A hallowed Beijing institution stretching back long before the likes of Da Dong was even a glimmer in its duck-roasting forefather’s eye, Quanjude was the scene of many a state banquet. The list of foreign dignitaries to have noshed on the famously lean slices of duck reads like a history of China’s developing foreign policy. Quanjude has served up over five million ducks worldwide, but the location (supposedly hand-picked by former Chinese Premier Zhou Enlai on Hepingmen Dajie), with its impressive seven stories and truly epic scale, is our favourite for some good ol’ fashion Beijing splendour. With red and gold as far as the eye can see and seating for 2,000 guests, the space may suffer from a general lack of attention to detail but the duck that was good enough for Zhou then is still good enough for Xi now.
275RMB per bird (plus 15 percent)
The fast-casual concept at the China World Summit Wing does Beijing duck done right. With a less conventional attitude than most and an eclectic menu, Red Chamber might be compared to a popular Western fast-casual spot. To its credit, Red Chamber offers well-priced side dishes and treats, like the signature shrimp cakes, which are often omitted from lesser regional Chinese eateries in a similar price range. With a glassed-in roasting area, laid-back vibe and accommodating service (ask to slice a morsel of duck yourself, worth it for the Instagram snap if not your dining companions culinary enjoyment), Red Chamber is duck at its most accessible – a reliable stop for first timers who are flying solo or at least without the helping hand of a Beijinger.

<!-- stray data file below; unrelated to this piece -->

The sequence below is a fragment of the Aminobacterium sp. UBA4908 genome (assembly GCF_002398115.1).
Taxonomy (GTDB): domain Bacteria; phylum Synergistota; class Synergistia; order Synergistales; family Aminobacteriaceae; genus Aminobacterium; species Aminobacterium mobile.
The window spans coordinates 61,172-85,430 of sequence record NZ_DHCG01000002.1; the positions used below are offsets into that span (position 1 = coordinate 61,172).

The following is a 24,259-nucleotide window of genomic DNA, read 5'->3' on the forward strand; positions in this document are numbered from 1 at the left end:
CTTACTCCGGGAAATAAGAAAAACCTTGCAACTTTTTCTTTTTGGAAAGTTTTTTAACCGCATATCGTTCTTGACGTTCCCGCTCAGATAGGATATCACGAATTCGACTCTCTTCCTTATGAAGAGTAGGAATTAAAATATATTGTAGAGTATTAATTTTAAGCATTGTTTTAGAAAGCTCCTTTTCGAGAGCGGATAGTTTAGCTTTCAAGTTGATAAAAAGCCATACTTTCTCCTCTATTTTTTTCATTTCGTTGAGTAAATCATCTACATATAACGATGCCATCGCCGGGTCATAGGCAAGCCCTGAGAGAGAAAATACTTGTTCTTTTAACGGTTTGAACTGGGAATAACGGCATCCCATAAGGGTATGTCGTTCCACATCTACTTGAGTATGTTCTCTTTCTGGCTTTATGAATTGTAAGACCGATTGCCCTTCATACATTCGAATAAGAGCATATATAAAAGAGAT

The lines that often stretch out the door and render the entranceway a huddled mass of sunflower seeds, orange stools and hungry locals should be evidence enough of Sijiminfu’s popularity. But it is the smells that issue from the many hidden ovens, a potent aroma of rendering duck fat and date wood, that actually speak of the truly exceptional duck. Don’t lose your cool; an hour wait, although uncommon anywhere else in Beijing, is a common occurrence at any of the chain's city locations – none of which take reservations for the dining room. We recommend rolling deep and booking a private room for a small service charge. Sijiminfu is best for a mixed crowd; not enough know-how can make it tough for first timers, while old hands will note their gradually rising menu prices and long wait times.
238RMB per bird; 888RMB for the gold treatment (plus 15 percent)
Yen is a complete departure from tradition. The sleek, purple, black and sliver décor looks like the scene from a lost Kubrick film set in a restaurant on Mars. But for some truly unconventional and glammed-out duck there can be no other choice. Where else can you find a roast duck that has been coated in real gold? That's right, it comes at a steep premium compared to the classic duck (spoiler: it tastes exactly the same as well) but who could say no to rolling up some hoisin sauce, melon, scallion and gold!
288RMB per bird (24-hours notice required, plus 15 percent)
Waldorf Astoria's Chinese restaurant is no less grand than the famous mansion from which it takes its name, but you sense that the decorator was reeled in before they could go truly crazy. The duck at Zijin is refined and executed with extreme attention to detail. From the fine bone china to the crystal stem ware, a duck at the mansion is a luxe indulgence. Don’t forget to sample the famous roast wagyu beef in aubergine as well, one of Beijing's Top 100 dishes.
Don't see your favourite on our list? Why not share it with you internet friends in the comments below? Venues are listed alphabetically.